- Innovators and entrepreneurs will go where customers are. If Canadian firms cannot sell their cutting-edge technological products in Canada, they will go where they can sell. Canada should attract innovative firms by ensuring that procurement is agile and focused on acting as a first-buyer for innovative Canadian technologies. Additionally, Canadians have a tendency to view our own products as inferior and to buy foreign products. A ‘Buy Canadian’ campaign would be in line with programs in place in our competitor nations and would encourage both Canadian firms to produce high-quality products for the domestic market and Canadian consumers to support homegrown products and innovation.
- ‘De-isolate’ Canada
- Canadians have a tendency to go to school and settle into work relatively close to where they grew up, and have less willingness to move around for work than their American and worldwide colleagues. Canadians should be incented to pursue their work and education abroad, either internationally or somewhere else within Canada, to ensure Canadians have greater awareness of different ideas and way of doing business, in turn making Canadians more innovative.
- Access to high-quality broadband is a pre-condition for developing the digital skills and competency needed to succeed in the digital economy. Government must play a leading role in ensuring as many Canadians have access to affordable, high-quality broadband as possible.
- Canada’s Indigenous population has enormous potential as economic contributors and beneficiaries, especially in Manitoba. Indigenous communities are typically young and have a high birth rate, unlike most of the rest of the country. However, these communities are also typically underskilled and underutilized. If the Government can better support Indigenous economic development and skills development, Canada as a whole would benefit, not just Indigenous communities.
- Skills and Work-Integrated Learning
- Work-integrated learning (WIL) currently tends to focus on work experience at the end of education. Instead, WIL should be accessible throughout education to ensure that students are able to test their prospective career and ‘re-stream’, or calibrate, to end up where they are most excited and able to apply their talents. Recognizing the need for students entering the workforce to be adaptable to different jobs, WIL programs should focus on teaching transferable skills like problem-solving and instil a culture of life-long learning. Government must also play a role in incenting private-sector investment in skills development through education and advocacy, as well as subsidization.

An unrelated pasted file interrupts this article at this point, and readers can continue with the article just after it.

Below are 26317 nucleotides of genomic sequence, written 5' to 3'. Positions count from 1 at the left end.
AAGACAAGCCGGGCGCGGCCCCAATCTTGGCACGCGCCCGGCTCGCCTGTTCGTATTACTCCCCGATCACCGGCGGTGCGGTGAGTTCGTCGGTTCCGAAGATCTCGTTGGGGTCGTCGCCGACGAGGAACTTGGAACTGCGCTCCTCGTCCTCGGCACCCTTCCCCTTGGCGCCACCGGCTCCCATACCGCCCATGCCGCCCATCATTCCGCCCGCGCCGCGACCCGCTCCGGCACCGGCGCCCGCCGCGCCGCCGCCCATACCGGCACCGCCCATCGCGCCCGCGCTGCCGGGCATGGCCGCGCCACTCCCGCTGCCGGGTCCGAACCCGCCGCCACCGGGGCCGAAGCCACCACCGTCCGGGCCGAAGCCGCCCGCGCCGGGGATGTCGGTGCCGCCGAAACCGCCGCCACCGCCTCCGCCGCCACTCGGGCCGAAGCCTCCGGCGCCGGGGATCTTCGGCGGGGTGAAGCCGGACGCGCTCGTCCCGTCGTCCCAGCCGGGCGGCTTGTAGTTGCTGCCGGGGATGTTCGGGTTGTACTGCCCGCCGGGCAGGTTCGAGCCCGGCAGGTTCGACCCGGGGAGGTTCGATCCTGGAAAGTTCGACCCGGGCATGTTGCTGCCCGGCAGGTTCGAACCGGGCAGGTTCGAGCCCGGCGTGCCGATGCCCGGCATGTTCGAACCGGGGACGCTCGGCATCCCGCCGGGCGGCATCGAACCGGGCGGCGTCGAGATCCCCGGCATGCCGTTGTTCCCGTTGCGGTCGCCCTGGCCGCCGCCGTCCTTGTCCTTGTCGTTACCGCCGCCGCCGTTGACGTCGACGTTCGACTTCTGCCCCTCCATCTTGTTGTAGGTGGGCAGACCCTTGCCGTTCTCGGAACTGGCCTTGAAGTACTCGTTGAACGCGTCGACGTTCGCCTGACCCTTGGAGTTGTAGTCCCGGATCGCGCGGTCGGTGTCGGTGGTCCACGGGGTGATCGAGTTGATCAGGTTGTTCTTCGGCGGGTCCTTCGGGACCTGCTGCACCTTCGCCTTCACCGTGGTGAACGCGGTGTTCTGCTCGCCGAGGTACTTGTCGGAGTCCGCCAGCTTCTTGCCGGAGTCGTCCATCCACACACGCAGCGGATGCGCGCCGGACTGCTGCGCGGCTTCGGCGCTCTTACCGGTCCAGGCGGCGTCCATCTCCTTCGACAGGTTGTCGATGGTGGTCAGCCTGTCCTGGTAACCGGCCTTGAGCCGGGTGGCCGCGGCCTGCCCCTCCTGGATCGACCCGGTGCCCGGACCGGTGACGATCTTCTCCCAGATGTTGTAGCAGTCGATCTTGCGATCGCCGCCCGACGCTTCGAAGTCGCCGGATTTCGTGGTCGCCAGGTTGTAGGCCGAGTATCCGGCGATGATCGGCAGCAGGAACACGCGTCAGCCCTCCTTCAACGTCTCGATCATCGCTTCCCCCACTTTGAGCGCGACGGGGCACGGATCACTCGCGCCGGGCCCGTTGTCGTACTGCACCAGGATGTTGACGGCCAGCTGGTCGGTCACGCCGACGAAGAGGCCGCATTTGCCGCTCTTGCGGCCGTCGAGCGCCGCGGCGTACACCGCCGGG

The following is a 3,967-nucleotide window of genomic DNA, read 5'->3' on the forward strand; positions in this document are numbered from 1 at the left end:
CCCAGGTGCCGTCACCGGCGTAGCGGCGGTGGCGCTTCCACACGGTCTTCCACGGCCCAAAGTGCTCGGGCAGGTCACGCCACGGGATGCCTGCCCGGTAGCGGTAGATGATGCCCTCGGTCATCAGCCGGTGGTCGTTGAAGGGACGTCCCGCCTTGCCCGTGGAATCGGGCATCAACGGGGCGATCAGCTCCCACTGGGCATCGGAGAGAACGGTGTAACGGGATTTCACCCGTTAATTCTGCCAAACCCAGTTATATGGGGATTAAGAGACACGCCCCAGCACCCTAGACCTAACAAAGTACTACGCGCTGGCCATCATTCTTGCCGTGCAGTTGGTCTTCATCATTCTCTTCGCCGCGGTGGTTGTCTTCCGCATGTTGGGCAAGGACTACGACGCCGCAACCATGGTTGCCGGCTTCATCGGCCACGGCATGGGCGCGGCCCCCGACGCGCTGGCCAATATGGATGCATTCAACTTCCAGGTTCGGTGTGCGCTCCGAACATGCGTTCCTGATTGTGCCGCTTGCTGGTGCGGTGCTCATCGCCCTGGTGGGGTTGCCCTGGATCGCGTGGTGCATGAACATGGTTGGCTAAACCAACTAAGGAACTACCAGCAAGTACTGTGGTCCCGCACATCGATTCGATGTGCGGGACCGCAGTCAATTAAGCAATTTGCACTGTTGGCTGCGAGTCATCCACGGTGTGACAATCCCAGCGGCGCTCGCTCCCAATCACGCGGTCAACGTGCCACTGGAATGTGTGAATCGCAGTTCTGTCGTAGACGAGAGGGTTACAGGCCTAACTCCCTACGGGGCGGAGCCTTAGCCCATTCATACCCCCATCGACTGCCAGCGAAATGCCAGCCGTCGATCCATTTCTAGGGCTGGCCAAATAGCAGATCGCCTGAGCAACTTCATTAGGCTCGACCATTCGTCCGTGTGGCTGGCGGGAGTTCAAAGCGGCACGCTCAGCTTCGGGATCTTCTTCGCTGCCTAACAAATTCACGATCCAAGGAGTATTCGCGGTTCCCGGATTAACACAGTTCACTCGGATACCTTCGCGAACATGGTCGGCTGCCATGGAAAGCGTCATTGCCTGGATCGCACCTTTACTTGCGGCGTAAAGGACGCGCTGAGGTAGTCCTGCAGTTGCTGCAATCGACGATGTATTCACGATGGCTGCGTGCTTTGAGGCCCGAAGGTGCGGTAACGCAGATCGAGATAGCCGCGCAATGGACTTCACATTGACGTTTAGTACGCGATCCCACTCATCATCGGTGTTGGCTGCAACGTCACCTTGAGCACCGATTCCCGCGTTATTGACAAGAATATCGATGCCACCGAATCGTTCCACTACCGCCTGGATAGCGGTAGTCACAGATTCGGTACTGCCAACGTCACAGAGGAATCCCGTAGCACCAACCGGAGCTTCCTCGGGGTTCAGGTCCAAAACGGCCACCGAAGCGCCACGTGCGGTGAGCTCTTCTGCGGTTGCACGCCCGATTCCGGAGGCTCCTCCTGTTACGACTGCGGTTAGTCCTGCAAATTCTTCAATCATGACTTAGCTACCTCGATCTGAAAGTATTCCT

- Credentials and Accreditation
- While there is an increased need for agility and transferable skills, firms still need to be sure they are hiring reputable and skilled labour. To accommodate this, the Government should coordinate micro-credentialing programs through polytechnics where workers do not have to go through a full degree program to be recognized for a broad skill but instead can quickly be accredited as skilled in a specific area of need for an employer. In the private sector, firms should try to identify ‘intrapreneurs’ within their firms and help them access these programs to develop their skill sets.
- Skills and Talent Pipeline
- Firms looking to invest in Canada want to know that Canada has the talent pipeline needed to support their investment. Canada’s natural birth rate means that it is unlikely Canadian-born citizens will satisfy this demand. As a result, the Government must ensure that immigration policy supports economic growth and that immigrants are able to fully participate in the Canadian economy. While the Global Skills Strategy is a good start, it is equally critical to ensure that Canadian immigrants are given the necessary language training to work in Canadian workplaces and are able to pursue certification, credentialization, and accreditation quickly and simply.
- Federal-Provincial Collaboration
- A lack of coordination between federal and provincial/territorial governments can lead to issues for firms through overlapping and counterproductive taxes, business supports that work at cross-purposes, and education gaps across provinces. Canadians would benefit from a more coordinated federal-provincial approach to innovation and support for skills and education.
- University of Winnipeg
- West Canitest R&D Inc. (WestCaRD)
- Research Manitoba
- Aboriginal Council of Winnipeg
- Government of Manitoba
- Economic Development Winnipeg
- Prairie Agricultural Machinery Institute (PAMI)
- Horizon Three
- North Forge Technology Exchange
- Information and Communication Technologies Association of Manitoba (ICTAM)
- Consortium for Aerospace Research and Innovation in Canada (CARIC)
- New Media Manitoba
- Manitoba Technology Accelerator
- Society of Manufacturing Engineers
- Manitoba Insititute of Trades & Technology
- NetSet Communications
- Women's Enterprise Centre
- BioScience Association of Manitoba
- Bold Innovation Group